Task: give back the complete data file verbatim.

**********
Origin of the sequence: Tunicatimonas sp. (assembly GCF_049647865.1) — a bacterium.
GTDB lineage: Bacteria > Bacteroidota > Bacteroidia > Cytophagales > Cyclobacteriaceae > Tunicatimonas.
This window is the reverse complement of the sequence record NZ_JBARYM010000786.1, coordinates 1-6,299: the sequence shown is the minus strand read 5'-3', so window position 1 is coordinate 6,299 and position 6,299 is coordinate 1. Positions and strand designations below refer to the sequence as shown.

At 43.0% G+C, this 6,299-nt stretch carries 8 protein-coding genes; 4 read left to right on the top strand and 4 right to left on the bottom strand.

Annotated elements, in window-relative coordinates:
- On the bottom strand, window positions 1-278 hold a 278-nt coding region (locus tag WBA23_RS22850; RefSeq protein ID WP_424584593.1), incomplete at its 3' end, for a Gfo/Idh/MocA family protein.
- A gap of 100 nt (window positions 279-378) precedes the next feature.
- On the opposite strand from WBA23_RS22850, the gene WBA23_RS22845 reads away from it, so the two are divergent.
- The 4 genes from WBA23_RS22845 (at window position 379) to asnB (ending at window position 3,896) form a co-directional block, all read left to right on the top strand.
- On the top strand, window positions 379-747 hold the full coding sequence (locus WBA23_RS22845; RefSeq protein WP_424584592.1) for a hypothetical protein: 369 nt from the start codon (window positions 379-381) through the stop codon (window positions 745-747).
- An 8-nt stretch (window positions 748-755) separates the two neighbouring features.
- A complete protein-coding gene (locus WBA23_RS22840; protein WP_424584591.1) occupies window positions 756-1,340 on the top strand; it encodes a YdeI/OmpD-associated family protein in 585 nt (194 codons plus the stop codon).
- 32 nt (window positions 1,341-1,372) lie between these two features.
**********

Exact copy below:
Origin of the sequence: Tunicatimonas sp. (assembly GCF_049647865.1) — a bacterium.
GTDB lineage: Bacteria > Bacteroidota > Bacteroidia > Cytophagales > Cyclobacteriaceae > Tunicatimonas.
This window is the reverse complement of the sequence record NZ_JBARYM010000786.1, coordinates 1-6,299: the sequence shown is the minus strand read 5'-3', so window position 1 is coordinate 6,299 and position 6,299 is coordinate 1. Positions and strand designations below refer to the sequence as shown.

At 43.0% G+C, this 6,299-nt stretch carries 8 protein-coding genes; 4 read left to right on the top strand and 4 right to left on the bottom strand.

Annotated elements, in window-relative coordinates:
- On the bottom strand, window positions 1-278 hold a 278-nt coding region (locus tag WBA23_RS22850; RefSeq protein ID WP_424584593.1), incomplete at its 3' end, for a Gfo/Idh/MocA family protein.
- A gap of 100 nt (window positions 279-378) precedes the next feature.
- On the opposite strand from WBA23_RS22850, the gene WBA23_RS22845 reads away from it, so the two are divergent.
- The 4 genes from WBA23_RS22845 (at window position 379) to asnB (ending at window position 3,896) form a co-directional block, all read left to right on the top strand.
- On the top strand, window positions 379-747 hold the full coding sequence (locus WBA23_RS22845; RefSeq protein WP_424584592.1) for a hypothetical protein: 369 nt from the start codon (window positions 379-381) through the stop codon (window positions 745-747).
- An 8-nt stretch (window positions 748-755) separates the two neighbouring features.
- A complete protein-coding gene (locus WBA23_RS22840; protein WP_424584591.1) occupies window positions 756-1,340 on the top strand; it encodes a YdeI/OmpD-associated family protein in 585 nt (194 codons plus the stop codon).
- 32 nt (window positions 1,341-1,372) lie between these two features.